The International symposium on Highly Efficient Accelerators and Reconfigurable Technologies (HEART) is a forum to present and discuss new research on computing systems utilizing acceleration technology. The main theme of HEART is achieving high efficiency with accelerators, which is of utmost importance across a wide spectrum of computing systems. In the high performance computing and data center domains, high efficiency mostly relates to performance, while in the mobile and IoT space research communities think about accelerators more from a power/energy perspective.
HEART'21 was held as on online symposium. The conference program is available via the timetable link to the left. Video recordings are provided for presentations where the speakers have provided consent.
For further information about past and future editions of HEART please refer to the HEART website.
Session Chair: Paul Chow
In this paper, we focus on data sorting which is one of the basic arithmetic operations and present a sorting library that can be used with the OpenCL programming model for FPGA Our sorting library is built by combining the three hardware sorting algorithms. It consumes more than twice the overall hardware resources compared to a merge sort restructured for the OpenCL programming model for FPGA, but it should be noticed that its operating frequency is 1.09x higher and its sorting throughput is three orders of magnitude better than the baseline.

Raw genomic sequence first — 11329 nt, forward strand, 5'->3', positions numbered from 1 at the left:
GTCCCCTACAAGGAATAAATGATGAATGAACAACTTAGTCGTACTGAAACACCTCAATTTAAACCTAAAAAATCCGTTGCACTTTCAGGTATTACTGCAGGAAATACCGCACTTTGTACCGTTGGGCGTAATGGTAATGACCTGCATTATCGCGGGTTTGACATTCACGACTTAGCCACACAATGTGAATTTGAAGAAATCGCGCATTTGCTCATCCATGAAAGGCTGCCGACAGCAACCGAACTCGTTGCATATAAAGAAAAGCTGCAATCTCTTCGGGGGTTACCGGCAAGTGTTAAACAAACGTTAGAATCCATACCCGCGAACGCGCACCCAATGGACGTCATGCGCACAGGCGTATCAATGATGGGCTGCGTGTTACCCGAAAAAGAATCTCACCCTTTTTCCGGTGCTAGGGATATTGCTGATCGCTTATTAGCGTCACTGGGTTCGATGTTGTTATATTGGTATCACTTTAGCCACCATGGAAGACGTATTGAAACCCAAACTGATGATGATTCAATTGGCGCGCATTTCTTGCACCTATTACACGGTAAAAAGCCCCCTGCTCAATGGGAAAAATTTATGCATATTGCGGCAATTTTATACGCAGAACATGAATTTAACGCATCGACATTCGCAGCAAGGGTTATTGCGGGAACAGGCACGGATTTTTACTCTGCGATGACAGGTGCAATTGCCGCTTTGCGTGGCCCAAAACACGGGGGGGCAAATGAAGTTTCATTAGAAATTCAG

Although a multi-FPGA system receives attention as a server for MEC (Multi-edge access Computing), traditional design tools only focuses on a single FPGA. Here, a multi-FPGA programming environment based on NEC's integrated design tool CyberWorkBench (CWB) is introduced for a multi-FPGA system FiC (Flow-in-Cloud). Programmers describe their program in SystemC as small modules connected with FIFO channels, then verify the operation with the behavioral simulation considering parallel execution. After the high level synthesis (HLS) is done with CWB, modules distributed to each board is decided, and interface module is inserted. The cycle accurate simulation is applied to ensure the operation and estimate the performance. Finally, generated Verilog HDL code for each board is implemented with Xilinx's Vivado just like the traditional design and configuration is obtained. As an example, a simple convolutional neural network LeNet is described, and implemented on a real system using the tool. Although the cycle accurate simulation takes 105.34sec, the estimated cycles is only 2.2% difference of the real boards execution result. Since the example CNN LeNet is too small, it can be implemented into a single board with traditional design tool.